Naturally, only you, the reader, can answer such questions in their particulars but there are some general principals that might help us better establish and define our aims as fiction writers. First and foremost among those principals is that if a story does not speak, in some meaningful way, to any Human Universals, then it simply will not be read with any regularity – or even if it is, it certainly isn’t going to be remembered (indeed, why should it?). But it isn’t enough merely to speak to the human soul, as it were, but also to do so in a clear and cogent way, that is to say, a understandable way. It is, of course, fine enough to write for a specific audience in mind (the case of Nietzsche’s Thus Spoke Zarathustra is here illustrative: his work was oft found difficult to interpret at best and downright incomprehensible at worst; the US literary critic, Harold Bloom described Nietzsche’s only fiction entry as “unreadable”).

Writing with a specific audience in mind is highly recommended; however, writing in such a way that no one but one’s own self and some small cadre of philologists and linguists (such would be the kind to say, Underworld is a masterpiece because despite it’s endless meandering without coming to a point, DeLillo is very good at making symbolic representations of waste-fixation as a American by-product which lays bear the soul of the post-industrial age – or some such tosh) is hardly the way to go for the simple fact that one is then, essentially writing in another language which will be totally incomprehensible to the common man and often, to the not-so-common man as well.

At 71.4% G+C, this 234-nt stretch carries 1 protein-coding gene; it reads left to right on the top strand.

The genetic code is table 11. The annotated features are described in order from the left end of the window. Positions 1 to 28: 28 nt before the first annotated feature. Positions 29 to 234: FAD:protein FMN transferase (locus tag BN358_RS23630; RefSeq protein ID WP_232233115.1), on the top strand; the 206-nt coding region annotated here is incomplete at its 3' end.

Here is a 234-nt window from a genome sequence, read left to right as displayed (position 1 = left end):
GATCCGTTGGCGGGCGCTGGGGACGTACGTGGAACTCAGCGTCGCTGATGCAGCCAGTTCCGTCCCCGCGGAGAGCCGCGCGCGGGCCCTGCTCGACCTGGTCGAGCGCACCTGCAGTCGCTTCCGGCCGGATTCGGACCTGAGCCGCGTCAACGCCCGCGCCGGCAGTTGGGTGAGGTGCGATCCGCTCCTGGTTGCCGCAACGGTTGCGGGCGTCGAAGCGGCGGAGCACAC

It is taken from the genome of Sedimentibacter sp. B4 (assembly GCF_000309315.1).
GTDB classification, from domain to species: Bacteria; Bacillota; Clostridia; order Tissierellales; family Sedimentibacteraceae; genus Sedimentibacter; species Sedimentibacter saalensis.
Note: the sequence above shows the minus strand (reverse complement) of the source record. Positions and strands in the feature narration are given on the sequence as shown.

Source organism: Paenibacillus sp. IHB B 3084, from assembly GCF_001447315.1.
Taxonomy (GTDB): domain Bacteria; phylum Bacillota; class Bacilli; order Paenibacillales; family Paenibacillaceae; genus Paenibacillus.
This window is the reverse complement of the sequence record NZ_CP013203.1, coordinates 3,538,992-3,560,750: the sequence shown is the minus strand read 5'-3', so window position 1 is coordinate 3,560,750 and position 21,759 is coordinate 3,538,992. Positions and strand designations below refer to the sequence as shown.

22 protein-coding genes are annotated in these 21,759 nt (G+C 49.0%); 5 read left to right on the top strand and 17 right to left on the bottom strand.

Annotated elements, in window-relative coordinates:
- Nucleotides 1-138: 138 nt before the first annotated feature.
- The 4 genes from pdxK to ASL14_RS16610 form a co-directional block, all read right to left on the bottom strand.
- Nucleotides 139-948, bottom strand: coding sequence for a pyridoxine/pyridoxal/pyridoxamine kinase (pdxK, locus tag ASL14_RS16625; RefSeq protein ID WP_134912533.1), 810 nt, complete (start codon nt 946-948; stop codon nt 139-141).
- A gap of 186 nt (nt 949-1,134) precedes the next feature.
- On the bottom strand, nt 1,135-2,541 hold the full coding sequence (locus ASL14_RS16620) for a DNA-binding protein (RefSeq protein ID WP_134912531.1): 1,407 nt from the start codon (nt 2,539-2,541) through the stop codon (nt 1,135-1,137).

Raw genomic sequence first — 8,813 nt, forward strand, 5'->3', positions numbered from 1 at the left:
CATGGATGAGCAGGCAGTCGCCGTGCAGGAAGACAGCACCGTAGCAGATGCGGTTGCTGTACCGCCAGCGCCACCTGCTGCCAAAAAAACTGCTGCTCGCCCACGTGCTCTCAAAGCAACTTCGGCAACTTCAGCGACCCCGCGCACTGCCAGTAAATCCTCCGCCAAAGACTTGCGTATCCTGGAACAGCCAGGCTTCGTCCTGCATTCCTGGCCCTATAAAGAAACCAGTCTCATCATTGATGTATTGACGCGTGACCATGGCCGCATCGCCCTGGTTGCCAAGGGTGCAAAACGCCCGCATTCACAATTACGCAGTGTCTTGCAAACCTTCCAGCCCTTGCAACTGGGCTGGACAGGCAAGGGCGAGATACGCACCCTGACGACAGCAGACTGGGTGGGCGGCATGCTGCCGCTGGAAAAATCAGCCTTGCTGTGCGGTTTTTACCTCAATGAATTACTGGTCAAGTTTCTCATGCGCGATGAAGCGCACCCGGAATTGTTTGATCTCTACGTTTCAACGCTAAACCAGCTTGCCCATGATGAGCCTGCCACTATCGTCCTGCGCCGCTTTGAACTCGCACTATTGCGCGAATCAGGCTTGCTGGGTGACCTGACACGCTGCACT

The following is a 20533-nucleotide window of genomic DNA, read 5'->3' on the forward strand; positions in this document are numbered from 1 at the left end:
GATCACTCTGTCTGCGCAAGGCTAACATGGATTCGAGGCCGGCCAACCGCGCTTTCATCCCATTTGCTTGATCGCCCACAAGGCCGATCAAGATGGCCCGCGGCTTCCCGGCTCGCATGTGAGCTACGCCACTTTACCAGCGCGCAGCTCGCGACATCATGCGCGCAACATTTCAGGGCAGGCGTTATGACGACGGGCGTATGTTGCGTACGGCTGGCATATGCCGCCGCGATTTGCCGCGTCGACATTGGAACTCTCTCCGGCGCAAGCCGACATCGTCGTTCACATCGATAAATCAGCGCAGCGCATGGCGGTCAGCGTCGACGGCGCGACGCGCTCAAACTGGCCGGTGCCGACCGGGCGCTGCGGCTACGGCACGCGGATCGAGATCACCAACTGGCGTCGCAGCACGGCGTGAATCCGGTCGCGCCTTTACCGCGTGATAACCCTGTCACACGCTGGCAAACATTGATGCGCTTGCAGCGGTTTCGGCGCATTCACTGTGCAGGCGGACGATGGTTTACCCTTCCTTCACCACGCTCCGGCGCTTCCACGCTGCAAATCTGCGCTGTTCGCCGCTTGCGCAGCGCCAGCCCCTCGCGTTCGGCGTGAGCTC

There is a tendency among post-modern novelists to zealously seek after originality at the expense of anything else (not all post-modern artists are guilty of this, obviously, but it is a general trend I have observed) and that anything else is generally a coherent and clear theme (again, DeLillo is a supreme example of this, he writes a lot of words but rarely says anything; there are implications, suggestions galore, but everything is tangential to something else which isn’t defined, or if so, poorly. Everything is obscured and referential, so much so that the obscure references and the inertia of his language itself become the whole point of the text – though he does, of course, have his high points).

This is a tendency to be avoid if you wish to approach art as a form of social communication (it seems lost on modern man that this was the purpose of nearly all ancient art – not the selfish, narcissistic impulse to stroke the ego that says, “Look at me! I feel something fragile and fleeting; observe it nonetheless, for such is my importance!” – but rather the communal sharing of a given societies highest ideals and aspirations for the purposes of civilizational lift).

Once one has acquired the knack for both clarity and purpose (and clarity of purpose) one should turn the mind’s eye to the directionality of the story itself. It matters not how far from terrestrial reality one flies upon the back of that great bird, creativity – whether you are writing about ancient dragons, or orcs, or cosmic horrors – certain human factors will always remain visible to be plucked out by the discerning no matter how phantasmal, grotesque or fantastical the setting, plot, characters or dialogue. Why is this – because you aren’t a dragon a orc or a cosmic horror, how could you possibly think as one?!

[to be continued in part. 3]